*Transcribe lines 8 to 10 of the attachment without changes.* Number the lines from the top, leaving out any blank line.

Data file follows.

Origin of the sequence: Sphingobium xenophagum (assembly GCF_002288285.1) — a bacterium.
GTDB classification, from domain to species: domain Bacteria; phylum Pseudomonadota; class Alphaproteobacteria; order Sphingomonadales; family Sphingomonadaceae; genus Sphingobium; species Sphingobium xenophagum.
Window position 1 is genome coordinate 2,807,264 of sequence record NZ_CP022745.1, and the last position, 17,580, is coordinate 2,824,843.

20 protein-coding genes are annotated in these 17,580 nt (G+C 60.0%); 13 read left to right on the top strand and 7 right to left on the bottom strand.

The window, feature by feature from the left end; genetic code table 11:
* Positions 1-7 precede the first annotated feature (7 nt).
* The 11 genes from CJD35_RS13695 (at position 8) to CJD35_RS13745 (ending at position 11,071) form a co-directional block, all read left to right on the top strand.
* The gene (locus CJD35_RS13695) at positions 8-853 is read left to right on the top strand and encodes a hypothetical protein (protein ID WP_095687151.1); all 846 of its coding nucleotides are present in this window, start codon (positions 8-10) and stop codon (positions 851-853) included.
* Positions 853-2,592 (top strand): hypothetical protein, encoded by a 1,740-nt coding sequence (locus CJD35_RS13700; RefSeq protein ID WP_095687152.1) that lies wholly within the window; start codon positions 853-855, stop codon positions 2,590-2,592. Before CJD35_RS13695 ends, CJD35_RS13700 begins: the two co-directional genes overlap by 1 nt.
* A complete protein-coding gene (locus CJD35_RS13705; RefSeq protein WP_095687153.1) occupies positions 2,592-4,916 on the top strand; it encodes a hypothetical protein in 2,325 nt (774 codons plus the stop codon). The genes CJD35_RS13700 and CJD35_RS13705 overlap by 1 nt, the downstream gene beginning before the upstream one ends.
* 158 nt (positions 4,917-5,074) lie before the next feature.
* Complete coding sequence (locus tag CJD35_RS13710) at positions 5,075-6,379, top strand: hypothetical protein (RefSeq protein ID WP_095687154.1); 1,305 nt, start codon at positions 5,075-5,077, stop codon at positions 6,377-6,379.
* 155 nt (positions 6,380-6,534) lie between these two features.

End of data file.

* The gene (locus CJD35_RS13695) at positions 8-853 is read left to right on the top strand and encodes a hypothetical protein (protein ID WP_095687151.1); all 846 of its coding nucleotides are present in this window, start codon (positions 8-10) and stop codon (positions 851-853) included.
* Positions 853-2,592 (top strand): hypothetical protein, encoded by a 1,740-nt coding sequence (locus CJD35_RS13700; RefSeq protein ID WP_095687152.1) that lies wholly within the window; start codon positions 853-855, stop codon positions 2,590-2,592. Before CJD35_RS13695 ends, CJD35_RS13700 begins: the two co-directional genes overlap by 1 nt.
* A complete protein-coding gene (locus CJD35_RS13705; RefSeq protein WP_095687153.1) occupies positions 2,592-4,916 on the top strand; it encodes a hypothetical protein in 2,325 nt (774 codons plus the stop codon). The genes CJD35_RS13700 and CJD35_RS13705 overlap by 1 nt, the downstream gene beginning before the upstream one ends.